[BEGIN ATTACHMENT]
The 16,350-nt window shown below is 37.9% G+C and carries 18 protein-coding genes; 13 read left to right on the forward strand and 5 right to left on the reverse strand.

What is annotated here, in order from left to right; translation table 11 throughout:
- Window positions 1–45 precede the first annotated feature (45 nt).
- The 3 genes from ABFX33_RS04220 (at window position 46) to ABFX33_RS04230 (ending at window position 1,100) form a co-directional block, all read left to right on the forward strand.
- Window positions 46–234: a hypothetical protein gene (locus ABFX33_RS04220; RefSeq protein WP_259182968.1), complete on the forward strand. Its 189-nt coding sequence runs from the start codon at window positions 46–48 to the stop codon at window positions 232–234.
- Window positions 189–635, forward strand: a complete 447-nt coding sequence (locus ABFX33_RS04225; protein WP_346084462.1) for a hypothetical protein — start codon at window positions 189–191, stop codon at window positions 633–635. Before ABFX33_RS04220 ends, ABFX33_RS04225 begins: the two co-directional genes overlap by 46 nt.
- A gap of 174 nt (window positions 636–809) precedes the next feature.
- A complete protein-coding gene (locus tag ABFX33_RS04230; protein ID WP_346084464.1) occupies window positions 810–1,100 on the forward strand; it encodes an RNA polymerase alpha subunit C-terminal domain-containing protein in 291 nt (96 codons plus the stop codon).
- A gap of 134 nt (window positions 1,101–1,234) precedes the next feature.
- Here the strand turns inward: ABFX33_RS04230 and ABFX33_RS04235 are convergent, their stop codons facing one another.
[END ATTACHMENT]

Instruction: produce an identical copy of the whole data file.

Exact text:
The 16,350-nt window shown below is 37.9% G+C and carries 18 protein-coding genes; 13 read left to right on the forward strand and 5 right to left on the reverse strand.

What is annotated here, in order from left to right; translation table 11 throughout:
- Window positions 1–45 precede the first annotated feature (45 nt).
- The 3 genes from ABFX33_RS04220 (at window position 46) to ABFX33_RS04230 (ending at window position 1,100) form a co-directional block, all read left to right on the forward strand.
- Window positions 46–234: a hypothetical protein gene (locus ABFX33_RS04220; RefSeq protein WP_259182968.1), complete on the forward strand. Its 189-nt coding sequence runs from the start codon at window positions 46–48 to the stop codon at window positions 232–234.
- Window positions 189–635, forward strand: a complete 447-nt coding sequence (locus ABFX33_RS04225; protein WP_346084462.1) for a hypothetical protein — start codon at window positions 189–191, stop codon at window positions 633–635. Before ABFX33_RS04220 ends, ABFX33_RS04225 begins: the two co-directional genes overlap by 46 nt.
- A gap of 174 nt (window positions 636–809) precedes the next feature.
- A complete protein-coding gene (locus tag ABFX33_RS04230; protein ID WP_346084464.1) occupies window positions 810–1,100 on the forward strand; it encodes an RNA polymerase alpha subunit C-terminal domain-containing protein in 291 nt (96 codons plus the stop codon).
- A gap of 134 nt (window positions 1,101–1,234) precedes the next feature.
- Here the strand turns inward: ABFX33_RS04230 and ABFX33_RS04235 are convergent, their stop codons facing one another.